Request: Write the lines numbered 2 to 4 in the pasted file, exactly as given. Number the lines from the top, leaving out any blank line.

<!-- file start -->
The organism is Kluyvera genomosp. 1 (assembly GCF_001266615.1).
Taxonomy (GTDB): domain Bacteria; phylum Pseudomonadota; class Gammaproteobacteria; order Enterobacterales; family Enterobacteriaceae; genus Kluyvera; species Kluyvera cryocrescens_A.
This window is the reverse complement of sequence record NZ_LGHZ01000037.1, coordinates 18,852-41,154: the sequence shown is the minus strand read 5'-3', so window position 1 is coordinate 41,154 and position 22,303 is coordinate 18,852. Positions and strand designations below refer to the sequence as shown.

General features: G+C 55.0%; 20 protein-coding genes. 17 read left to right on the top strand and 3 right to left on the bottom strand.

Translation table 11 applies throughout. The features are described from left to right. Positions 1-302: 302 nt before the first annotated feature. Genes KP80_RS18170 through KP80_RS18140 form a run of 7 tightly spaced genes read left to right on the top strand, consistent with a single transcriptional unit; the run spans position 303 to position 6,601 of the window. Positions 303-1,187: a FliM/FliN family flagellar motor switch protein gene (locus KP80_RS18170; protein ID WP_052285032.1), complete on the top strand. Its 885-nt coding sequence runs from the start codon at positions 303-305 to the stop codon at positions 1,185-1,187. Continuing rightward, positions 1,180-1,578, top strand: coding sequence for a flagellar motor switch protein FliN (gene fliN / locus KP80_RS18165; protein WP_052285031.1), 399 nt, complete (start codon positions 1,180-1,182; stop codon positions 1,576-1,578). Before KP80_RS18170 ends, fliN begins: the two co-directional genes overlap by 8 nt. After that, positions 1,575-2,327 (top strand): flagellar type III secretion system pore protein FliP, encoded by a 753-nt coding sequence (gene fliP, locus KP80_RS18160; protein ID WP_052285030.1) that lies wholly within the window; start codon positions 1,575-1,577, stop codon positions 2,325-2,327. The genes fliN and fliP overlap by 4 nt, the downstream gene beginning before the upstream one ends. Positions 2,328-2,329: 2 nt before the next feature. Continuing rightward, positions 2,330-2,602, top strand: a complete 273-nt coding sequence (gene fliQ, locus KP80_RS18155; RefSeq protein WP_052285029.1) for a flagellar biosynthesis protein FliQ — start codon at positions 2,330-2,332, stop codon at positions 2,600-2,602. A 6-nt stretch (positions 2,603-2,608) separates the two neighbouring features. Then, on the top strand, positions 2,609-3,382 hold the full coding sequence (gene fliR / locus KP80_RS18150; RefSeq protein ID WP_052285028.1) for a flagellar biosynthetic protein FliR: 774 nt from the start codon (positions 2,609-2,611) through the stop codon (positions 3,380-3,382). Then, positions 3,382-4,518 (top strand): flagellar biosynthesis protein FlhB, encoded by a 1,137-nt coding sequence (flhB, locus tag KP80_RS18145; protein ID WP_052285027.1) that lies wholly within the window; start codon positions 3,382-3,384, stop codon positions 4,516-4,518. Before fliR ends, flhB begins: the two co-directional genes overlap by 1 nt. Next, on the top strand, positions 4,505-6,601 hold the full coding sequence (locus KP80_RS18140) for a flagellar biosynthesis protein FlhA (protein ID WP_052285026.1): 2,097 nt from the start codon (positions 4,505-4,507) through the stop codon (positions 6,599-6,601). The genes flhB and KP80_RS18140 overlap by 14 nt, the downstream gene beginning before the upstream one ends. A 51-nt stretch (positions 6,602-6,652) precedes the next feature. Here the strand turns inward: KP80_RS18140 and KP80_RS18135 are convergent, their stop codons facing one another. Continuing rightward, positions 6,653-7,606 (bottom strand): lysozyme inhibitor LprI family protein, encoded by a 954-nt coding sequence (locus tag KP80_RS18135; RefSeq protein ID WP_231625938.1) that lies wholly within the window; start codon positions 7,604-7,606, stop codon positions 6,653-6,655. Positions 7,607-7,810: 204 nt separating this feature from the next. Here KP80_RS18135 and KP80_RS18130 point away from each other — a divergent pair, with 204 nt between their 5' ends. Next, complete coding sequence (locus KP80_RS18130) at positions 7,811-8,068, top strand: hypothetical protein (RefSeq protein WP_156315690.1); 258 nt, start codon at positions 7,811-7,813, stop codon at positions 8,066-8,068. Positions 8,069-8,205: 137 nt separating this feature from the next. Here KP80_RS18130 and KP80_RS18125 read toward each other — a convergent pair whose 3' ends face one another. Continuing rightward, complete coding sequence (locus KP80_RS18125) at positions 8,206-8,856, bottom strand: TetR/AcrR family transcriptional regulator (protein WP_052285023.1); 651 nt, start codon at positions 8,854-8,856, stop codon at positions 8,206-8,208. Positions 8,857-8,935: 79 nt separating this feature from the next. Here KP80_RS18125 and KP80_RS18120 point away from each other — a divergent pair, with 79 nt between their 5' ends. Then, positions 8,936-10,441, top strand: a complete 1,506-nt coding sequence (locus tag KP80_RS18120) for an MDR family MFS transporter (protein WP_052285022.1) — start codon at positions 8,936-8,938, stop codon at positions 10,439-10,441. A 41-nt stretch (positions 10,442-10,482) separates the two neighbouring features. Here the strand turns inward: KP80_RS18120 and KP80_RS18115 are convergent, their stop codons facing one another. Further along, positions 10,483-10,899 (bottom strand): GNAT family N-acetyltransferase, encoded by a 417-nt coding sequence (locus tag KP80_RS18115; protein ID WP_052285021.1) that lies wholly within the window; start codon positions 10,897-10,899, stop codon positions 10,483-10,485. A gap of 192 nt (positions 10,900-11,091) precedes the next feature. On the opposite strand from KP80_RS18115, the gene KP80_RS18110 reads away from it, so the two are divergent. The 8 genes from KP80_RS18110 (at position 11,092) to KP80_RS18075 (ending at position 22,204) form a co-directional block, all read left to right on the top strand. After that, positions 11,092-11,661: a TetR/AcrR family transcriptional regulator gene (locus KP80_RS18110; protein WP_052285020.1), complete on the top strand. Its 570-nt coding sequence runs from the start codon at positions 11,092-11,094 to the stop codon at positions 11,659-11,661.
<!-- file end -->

Taxonomy (GTDB): domain Bacteria; phylum Pseudomonadota; class Gammaproteobacteria; order Enterobacterales; family Enterobacteriaceae; genus Kluyvera; species Kluyvera cryocrescens_A.
This window is the reverse complement of sequence record NZ_LGHZ01000037.1, coordinates 18,852-41,154: the sequence shown is the minus strand read 5'-3', so window position 1 is coordinate 41,154 and position 22,303 is coordinate 18,852. Positions and strand designations below refer to the sequence as shown.

General features: G+C 55.0%; 20 protein-coding genes. 17 read left to right on the top strand and 3 right to left on the bottom strand.